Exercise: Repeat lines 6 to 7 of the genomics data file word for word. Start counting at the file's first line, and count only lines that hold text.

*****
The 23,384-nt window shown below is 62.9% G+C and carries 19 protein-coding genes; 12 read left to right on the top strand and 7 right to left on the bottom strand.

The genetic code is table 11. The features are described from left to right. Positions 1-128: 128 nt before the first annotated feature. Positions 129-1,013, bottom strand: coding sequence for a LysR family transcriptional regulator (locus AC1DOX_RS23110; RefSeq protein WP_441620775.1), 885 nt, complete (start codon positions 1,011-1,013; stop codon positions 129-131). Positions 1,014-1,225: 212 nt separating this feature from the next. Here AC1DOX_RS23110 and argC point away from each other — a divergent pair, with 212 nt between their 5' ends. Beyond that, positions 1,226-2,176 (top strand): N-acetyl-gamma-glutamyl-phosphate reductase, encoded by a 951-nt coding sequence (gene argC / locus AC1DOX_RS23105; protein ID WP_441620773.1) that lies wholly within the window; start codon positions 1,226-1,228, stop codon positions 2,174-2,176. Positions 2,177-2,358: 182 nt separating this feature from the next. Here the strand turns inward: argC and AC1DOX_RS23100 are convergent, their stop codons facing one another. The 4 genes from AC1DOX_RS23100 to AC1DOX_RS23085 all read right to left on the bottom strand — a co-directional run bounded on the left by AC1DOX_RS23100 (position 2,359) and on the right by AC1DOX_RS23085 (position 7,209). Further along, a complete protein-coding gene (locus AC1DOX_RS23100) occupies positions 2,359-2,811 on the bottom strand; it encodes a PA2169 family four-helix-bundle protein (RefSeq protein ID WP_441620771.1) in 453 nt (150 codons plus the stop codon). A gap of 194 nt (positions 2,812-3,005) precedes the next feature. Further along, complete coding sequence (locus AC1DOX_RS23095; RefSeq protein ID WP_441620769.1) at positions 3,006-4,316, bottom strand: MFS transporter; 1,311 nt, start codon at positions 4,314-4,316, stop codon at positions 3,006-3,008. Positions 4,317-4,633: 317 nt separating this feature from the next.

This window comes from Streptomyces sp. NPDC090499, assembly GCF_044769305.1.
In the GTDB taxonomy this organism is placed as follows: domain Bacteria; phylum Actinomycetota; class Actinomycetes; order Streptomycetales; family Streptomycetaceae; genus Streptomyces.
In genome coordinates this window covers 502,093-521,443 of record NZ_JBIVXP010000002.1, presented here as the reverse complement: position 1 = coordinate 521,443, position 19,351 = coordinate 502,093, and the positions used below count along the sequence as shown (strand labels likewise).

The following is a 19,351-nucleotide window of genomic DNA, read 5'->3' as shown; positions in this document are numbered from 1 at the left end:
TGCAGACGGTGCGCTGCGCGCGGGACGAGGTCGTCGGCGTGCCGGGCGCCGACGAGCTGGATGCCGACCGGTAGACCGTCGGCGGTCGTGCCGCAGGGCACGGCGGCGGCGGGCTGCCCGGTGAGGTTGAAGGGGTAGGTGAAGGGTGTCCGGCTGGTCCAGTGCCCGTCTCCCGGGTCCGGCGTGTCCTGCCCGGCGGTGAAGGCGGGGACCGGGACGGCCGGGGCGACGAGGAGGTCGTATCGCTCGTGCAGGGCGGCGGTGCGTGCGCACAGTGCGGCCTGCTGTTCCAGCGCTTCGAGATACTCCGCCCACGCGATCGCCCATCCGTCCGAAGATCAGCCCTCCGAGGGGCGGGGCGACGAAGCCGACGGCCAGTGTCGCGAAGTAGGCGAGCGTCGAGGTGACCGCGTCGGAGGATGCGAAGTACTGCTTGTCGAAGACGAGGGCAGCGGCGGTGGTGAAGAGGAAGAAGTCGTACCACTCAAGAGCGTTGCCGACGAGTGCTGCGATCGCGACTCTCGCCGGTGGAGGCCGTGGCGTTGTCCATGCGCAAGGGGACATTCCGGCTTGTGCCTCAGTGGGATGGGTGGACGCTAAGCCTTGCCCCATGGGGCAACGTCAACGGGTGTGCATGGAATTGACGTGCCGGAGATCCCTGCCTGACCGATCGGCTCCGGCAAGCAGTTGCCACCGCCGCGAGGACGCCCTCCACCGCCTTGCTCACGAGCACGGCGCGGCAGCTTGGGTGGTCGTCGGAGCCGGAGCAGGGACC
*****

The following is a 19,351-nucleotide window of genomic DNA, read 5'->3' as shown; positions in this document are numbered from 1 at the left end:
TGCAGACGGTGCGCTGCGCGCGGGACGAGGTCGTCGGCGTGCCGGGCGCCGACGAGCTGGATGCCGACCGGTAGACCGTCGGCGGTCGTGCCGCAGGGCACGGCGGCGGCGGGCTGCCCGGTGAGGTTGAAGGGGTAGGTGAAGGGTGTCCGGCTGGTCCAGTGCCCGTCTCCCGGGTCCGGCGTGTCCTGCCCGGCGGTGAAGGCGGGGACCGGGACGGCCGGGGCGACGAGGAGGTCGTATCGCTCGTGCAGGGCGGCGGTGCGTGCGCACAGTGCGGCCTGCTGTTCCAGCGCTTCGAGATACTCCGCCCACGCGATCGCCCATCCGTCCGAAGATCAGCCCTCCGAGGGGCGGGGCGACGAAGCCGACGGCCAGTGTCGCGAAGTAGGCGAGCGTCGAGGTGACCGCGTCGGAGGATGCGAAGTACTGCTTGTCGAAGACGAGGGCAGCGGCGGTGGTGAAGAGGAAGAAGTCGTACCACTCAAGAGCGTTGCCGACGAGTGCTGCGATCGCGACTCTCGCCGGTGGAGGCCGTGGCGTTGTCCATGCGCAAGGGGACATTCCGGCTTGTGCCTCAGTGGGATGGGTGGACGCTAAGCCTTGCCCCATGGGGCAACGTCAACGGGTGTGCATGGAATTGACGTGCCGGAGATCCCTGCCTGACCGATCGGCTCCGGCAAGCAGTTGCCACCGCCGCGAGGACGCCCTCCACCGCCTTGCTCACGAGCACGGCGCGGCAGCTTGGGTGGTCGTCGGAGCCGGAGCAGGGACC